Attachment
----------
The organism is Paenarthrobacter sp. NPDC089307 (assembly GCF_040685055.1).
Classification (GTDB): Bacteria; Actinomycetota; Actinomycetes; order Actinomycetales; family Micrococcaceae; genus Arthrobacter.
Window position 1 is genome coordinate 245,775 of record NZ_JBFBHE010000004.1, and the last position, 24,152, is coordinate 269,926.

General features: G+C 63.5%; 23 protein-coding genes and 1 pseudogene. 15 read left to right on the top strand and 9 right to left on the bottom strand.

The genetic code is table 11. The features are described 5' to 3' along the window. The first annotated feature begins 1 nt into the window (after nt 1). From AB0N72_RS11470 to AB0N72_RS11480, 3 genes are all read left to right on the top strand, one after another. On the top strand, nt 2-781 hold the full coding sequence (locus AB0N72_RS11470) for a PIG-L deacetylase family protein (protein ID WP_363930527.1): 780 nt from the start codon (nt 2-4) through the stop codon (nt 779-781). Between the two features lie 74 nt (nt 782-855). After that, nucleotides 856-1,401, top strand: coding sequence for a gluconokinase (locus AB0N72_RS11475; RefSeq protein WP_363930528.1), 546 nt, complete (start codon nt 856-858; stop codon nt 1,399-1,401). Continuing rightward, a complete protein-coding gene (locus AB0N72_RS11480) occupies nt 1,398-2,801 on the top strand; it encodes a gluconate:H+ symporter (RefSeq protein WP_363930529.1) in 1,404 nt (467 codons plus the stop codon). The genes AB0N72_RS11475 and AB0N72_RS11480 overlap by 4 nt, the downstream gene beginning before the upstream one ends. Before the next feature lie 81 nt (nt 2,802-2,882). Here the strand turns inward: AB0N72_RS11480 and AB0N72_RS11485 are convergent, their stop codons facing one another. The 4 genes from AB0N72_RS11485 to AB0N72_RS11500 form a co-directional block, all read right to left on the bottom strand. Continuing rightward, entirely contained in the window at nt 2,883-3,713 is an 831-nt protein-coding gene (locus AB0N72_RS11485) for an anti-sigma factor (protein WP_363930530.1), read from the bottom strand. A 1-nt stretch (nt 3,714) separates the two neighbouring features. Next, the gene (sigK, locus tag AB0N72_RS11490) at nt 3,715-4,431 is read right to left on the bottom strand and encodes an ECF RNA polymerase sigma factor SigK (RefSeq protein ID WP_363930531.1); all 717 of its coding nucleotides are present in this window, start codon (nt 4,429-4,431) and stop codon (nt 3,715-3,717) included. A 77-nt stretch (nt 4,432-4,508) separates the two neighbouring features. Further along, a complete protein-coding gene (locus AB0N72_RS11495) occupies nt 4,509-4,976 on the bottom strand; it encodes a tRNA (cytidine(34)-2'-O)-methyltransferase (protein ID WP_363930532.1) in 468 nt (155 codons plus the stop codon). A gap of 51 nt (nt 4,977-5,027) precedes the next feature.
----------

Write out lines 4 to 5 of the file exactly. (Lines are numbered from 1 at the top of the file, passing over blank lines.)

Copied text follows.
General features: G+C 63.5%; 23 protein-coding genes and 1 pseudogene. 15 read left to right on the top strand and 9 right to left on the bottom strand.

The genetic code is table 11. The features are described 5' to 3' along the window. The first annotated feature begins 1 nt into the window (after nt 1). From AB0N72_RS11470 to AB0N72_RS11480, 3 genes are all read left to right on the top strand, one after another. On the top strand, nt 2-781 hold the full coding sequence (locus AB0N72_RS11470) for a PIG-L deacetylase family protein (protein ID WP_363930527.1): 780 nt from the start codon (nt 2-4) through the stop codon (nt 779-781). Between the two features lie 74 nt (nt 782-855). After that, nucleotides 856-1,401, top strand: coding sequence for a gluconokinase (locus AB0N72_RS11475; RefSeq protein WP_363930528.1), 546 nt, complete (start codon nt 856-858; stop codon nt 1,399-1,401). Continuing rightward, a complete protein-coding gene (locus AB0N72_RS11480) occupies nt 1,398-2,801 on the top strand; it encodes a gluconate:H+ symporter (RefSeq protein WP_363930529.1) in 1,404 nt (467 codons plus the stop codon). The genes AB0N72_RS11475 and AB0N72_RS11480 overlap by 4 nt, the downstream gene beginning before the upstream one ends. Before the next feature lie 81 nt (nt 2,802-2,882). Here the strand turns inward: AB0N72_RS11480 and AB0N72_RS11485 are convergent, their stop codons facing one another. The 4 genes from AB0N72_RS11485 to AB0N72_RS11500 form a co-directional block, all read right to left on the bottom strand. Continuing rightward, entirely contained in the window at nt 2,883-3,713 is an 831-nt protein-coding gene (locus AB0N72_RS11485) for an anti-sigma factor (protein WP_363930530.1), read from the bottom strand. A 1-nt stretch (nt 3,714) separates the two neighbouring features. Next, the gene (sigK, locus tag AB0N72_RS11490) at nt 3,715-4,431 is read right to left on the bottom strand and encodes an ECF RNA polymerase sigma factor SigK (RefSeq protein ID WP_363930531.1); all 717 of its coding nucleotides are present in this window, start codon (nt 4,429-4,431) and stop codon (nt 3,715-3,717) included. A 77-nt stretch (nt 4,432-4,508) separates the two neighbouring features. Further along, a complete protein-coding gene (locus AB0N72_RS11495) occupies nt 4,509-4,976 on the bottom strand; it encodes a tRNA (cytidine(34)-2'-O)-methyltransferase (protein ID WP_363930532.1) in 468 nt (155 codons plus the stop codon). A gap of 51 nt (nt 4,977-5,027) precedes the next feature.